Chapter 3 pushes further outwards, now concerned with the bishops and the local lay nobility. These, however, were not necessarily separate categories and Jones overwhelms the reader with evidence in order to show that scholars should stop treating bishops as somehow detached from the (overwhelmingly noble) families they came from. The episcopate of tenth-century Aquitaine was composed of the brothers, uncles, and sons of all the major families of the region and were often appointed directly by their dukes. Perhaps more importantly though, no one looked at this situation askance. Indeed, it was almost always regarded positively--as a check against potential abuses and guarantee of mutual regard within the matrix of episcopate, abbacy, and lay nobility. Bishops could, and did, continue to patronize religious houses favored by their families but because their families were almost always intimately tied to that bishop's diocese in the first place, the bishop ended up carrying out his requisite pastoral duties. Here, actions we today might like to split seem better understood once lumped.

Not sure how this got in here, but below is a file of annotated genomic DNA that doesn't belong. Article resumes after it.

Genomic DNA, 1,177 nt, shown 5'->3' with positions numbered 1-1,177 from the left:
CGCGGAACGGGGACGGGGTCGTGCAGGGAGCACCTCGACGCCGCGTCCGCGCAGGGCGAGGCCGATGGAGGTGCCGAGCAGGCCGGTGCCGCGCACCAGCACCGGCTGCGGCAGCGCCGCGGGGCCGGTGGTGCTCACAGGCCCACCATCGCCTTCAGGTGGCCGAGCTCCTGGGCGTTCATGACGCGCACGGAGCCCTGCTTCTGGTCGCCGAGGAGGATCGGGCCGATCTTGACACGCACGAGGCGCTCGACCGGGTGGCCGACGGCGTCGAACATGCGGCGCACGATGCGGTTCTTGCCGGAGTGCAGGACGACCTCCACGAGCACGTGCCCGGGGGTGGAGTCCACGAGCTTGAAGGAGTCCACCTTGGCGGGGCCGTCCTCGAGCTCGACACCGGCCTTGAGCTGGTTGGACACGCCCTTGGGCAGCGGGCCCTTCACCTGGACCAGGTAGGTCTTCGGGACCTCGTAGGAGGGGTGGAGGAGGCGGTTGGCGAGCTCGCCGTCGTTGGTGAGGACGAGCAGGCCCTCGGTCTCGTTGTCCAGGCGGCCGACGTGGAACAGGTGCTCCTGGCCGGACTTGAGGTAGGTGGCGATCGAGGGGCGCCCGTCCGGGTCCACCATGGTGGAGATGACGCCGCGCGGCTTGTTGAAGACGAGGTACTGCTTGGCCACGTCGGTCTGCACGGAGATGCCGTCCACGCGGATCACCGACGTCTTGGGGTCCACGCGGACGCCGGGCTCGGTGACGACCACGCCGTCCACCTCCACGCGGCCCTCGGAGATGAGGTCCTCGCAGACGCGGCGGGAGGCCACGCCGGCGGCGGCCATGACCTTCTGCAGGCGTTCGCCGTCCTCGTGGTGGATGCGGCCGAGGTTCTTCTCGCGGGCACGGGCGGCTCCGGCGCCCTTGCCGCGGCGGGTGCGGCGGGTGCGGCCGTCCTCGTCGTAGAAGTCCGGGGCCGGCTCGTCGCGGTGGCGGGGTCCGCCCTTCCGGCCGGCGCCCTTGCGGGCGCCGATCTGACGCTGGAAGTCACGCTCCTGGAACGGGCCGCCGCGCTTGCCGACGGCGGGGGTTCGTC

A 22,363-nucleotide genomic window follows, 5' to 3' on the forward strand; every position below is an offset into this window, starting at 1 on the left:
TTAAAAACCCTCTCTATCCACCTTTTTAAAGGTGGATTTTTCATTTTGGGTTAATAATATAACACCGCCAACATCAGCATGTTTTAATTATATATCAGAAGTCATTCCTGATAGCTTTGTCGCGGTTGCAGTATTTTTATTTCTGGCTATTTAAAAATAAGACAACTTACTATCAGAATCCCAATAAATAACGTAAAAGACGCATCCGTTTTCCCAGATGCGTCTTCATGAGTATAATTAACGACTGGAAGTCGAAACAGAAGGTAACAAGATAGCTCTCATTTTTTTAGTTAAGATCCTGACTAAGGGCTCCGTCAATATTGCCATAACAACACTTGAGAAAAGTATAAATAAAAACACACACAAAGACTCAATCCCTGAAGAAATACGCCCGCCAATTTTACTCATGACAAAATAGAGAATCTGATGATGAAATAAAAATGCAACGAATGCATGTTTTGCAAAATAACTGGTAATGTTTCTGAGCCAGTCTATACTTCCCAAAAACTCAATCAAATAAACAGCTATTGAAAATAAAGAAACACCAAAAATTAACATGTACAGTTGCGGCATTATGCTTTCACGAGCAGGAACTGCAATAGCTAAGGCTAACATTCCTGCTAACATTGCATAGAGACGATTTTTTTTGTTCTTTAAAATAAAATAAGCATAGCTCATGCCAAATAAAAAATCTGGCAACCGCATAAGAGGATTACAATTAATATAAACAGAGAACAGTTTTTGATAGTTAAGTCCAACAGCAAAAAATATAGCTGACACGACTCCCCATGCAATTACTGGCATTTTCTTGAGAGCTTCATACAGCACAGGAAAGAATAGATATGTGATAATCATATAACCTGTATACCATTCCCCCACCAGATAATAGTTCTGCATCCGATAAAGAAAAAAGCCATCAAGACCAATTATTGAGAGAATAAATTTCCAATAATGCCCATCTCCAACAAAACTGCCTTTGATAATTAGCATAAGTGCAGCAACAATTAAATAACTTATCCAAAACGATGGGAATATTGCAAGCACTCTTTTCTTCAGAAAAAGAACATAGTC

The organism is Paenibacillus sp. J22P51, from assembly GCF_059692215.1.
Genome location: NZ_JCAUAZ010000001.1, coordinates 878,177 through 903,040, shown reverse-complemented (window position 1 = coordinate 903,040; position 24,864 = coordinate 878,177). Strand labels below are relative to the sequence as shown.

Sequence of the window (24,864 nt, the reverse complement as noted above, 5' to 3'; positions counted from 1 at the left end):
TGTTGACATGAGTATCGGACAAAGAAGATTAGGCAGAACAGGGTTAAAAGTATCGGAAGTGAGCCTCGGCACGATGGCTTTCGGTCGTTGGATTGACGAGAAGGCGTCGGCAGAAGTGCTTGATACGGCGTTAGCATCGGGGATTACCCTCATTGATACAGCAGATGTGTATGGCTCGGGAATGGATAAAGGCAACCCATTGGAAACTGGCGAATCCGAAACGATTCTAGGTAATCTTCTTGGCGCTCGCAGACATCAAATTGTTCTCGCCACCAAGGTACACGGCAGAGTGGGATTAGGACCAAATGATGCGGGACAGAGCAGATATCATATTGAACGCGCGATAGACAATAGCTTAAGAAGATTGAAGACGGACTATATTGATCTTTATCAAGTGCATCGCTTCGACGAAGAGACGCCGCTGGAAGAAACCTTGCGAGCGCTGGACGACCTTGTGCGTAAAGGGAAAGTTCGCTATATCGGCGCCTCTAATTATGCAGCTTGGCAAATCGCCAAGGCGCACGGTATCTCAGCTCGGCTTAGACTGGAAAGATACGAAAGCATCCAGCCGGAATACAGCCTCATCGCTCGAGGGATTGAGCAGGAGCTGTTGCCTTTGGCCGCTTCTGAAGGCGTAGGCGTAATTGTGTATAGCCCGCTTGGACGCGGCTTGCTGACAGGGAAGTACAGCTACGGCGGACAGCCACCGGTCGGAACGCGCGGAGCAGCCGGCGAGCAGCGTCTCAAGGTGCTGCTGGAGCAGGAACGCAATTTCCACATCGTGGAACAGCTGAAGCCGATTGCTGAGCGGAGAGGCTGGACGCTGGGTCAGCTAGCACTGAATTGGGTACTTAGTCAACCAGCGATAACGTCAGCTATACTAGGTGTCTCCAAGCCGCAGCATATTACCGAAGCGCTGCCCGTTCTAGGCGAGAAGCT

The next three chapters hone in on the bishop and the religious houses he engaged with. First, Jones takes a broad view of episcopal authority at these houses in Chapter 4 and finds a relatively untroubled relationship in the period. She even finds evidence of an "episcopal monastery," specifically Saint-Cyprien, which came under the control of the bishops of Poitiers after it was refounded by Bishop Frotier II in the 930s (122-28). This case-study complicates our picture of familial loyalty somewhat, as the bishops of Poitiers remained close to Saint-Cyprien even when successive bishops came from different lay families that had other interests tugging at them. But "[b]ishops also saw themselves as part of the lineage of their diocese, a tradition of men who had developed associations with particular communities or groups" (128). Bishops were both clerics and nobles. They acted as such.